This mentality assumes salvation comes through the state and its newest program—or rather our culture of activists who through artful rhetoric and keyboard crusading push our reluctant politicians into action. We are the change we’ve been waiting for, after all.

Saying No to Prayer Is Saying No to God

In the process, we miss our need of and access to a savior. Instead, we entrust the keys of human destiny to the same race that crashed the thing in the first place. Talk about wishful thinking and naive cop-outs.

We could talk with the God who created the world, provided a divine remedy for its brokenness, and promised a day for its renewal, and ask him for help. Or we can talk to ourselves, belittling the nature of suffering as a mere human ordeal, offering calls for action as a pitiable attempt at consolation, and offering utopian visions that are vacuous and unattainable.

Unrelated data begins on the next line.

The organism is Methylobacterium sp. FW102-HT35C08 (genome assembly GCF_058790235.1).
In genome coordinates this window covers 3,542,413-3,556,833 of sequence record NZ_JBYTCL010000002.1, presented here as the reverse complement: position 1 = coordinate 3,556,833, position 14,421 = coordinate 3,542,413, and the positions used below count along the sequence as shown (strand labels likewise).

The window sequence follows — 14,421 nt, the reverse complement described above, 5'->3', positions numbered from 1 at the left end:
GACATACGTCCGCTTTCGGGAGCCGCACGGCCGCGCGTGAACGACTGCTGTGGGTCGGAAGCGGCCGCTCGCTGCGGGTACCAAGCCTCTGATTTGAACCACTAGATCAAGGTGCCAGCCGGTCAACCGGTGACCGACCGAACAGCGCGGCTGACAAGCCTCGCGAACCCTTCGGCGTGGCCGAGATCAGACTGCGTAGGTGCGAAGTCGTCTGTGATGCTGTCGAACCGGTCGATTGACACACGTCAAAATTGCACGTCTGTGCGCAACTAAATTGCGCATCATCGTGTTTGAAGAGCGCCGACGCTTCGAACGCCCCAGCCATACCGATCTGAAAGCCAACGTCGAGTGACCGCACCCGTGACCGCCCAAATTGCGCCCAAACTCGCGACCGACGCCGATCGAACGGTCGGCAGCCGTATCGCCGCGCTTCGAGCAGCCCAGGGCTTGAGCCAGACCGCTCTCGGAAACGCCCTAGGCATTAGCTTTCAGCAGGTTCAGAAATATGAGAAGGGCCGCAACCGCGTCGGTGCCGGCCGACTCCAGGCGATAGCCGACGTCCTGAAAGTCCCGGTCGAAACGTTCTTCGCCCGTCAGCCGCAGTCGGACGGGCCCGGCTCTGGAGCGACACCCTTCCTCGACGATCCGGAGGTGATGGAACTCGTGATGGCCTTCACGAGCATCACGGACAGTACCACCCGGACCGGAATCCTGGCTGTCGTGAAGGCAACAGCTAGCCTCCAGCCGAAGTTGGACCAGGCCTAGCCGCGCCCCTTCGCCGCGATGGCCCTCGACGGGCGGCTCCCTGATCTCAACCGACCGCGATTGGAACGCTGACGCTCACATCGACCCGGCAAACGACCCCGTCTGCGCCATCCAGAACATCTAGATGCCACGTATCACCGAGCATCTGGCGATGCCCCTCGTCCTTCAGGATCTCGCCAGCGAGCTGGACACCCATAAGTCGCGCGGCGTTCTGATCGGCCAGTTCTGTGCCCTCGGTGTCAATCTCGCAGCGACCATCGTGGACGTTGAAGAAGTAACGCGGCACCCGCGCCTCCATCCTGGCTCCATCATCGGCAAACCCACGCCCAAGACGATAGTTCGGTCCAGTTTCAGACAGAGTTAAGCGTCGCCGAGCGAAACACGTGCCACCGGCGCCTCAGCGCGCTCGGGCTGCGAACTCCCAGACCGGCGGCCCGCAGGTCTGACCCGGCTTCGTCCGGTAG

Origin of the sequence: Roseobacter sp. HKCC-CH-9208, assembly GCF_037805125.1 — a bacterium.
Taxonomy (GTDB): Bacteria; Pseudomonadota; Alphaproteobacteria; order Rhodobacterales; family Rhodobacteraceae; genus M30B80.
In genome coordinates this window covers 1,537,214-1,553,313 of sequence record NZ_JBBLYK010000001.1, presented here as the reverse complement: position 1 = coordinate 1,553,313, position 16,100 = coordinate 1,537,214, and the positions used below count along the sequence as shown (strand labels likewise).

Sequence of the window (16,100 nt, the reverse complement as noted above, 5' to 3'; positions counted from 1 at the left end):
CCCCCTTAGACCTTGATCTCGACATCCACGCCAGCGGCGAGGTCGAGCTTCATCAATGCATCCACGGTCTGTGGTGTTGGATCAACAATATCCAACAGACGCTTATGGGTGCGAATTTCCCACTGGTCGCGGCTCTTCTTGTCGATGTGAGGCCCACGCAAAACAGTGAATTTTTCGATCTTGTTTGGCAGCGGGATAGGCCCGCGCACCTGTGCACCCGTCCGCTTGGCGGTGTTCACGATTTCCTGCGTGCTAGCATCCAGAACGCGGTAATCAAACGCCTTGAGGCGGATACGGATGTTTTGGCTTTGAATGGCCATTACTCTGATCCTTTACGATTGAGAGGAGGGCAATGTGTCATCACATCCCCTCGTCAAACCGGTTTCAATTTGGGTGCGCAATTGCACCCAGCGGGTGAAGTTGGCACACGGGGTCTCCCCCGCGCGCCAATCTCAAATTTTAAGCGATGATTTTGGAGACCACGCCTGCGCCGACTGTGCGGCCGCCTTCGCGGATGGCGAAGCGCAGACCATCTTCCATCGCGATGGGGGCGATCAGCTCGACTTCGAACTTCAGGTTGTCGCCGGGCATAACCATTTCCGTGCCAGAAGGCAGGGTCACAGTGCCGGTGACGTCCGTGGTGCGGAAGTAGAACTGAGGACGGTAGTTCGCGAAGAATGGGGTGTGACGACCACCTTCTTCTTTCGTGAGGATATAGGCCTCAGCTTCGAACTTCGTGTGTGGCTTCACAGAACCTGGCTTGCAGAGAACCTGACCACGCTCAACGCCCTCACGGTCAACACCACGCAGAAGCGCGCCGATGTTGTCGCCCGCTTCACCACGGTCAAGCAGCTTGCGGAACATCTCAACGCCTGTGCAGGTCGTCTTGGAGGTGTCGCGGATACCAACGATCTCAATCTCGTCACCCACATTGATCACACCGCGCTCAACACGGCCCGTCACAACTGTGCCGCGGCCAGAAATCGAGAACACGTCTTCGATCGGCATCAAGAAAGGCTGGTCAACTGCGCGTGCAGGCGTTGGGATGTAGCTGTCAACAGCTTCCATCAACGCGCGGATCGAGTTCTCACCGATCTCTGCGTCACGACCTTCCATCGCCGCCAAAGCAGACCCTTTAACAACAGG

We do not suffer from an abundance of prayer, but a lack of it. Instead of worshipping the true God, we worship millions of little gods and wonder why such worship is so unsatisfying. Self-deification makes for great flattery—and that’s it. Instead of creating secular saviors who are all doomed to fail, let’s seek out the real thing, and with him, a sober reassessing of our broken nature, modest efforts at temporal change, and heavenly hope.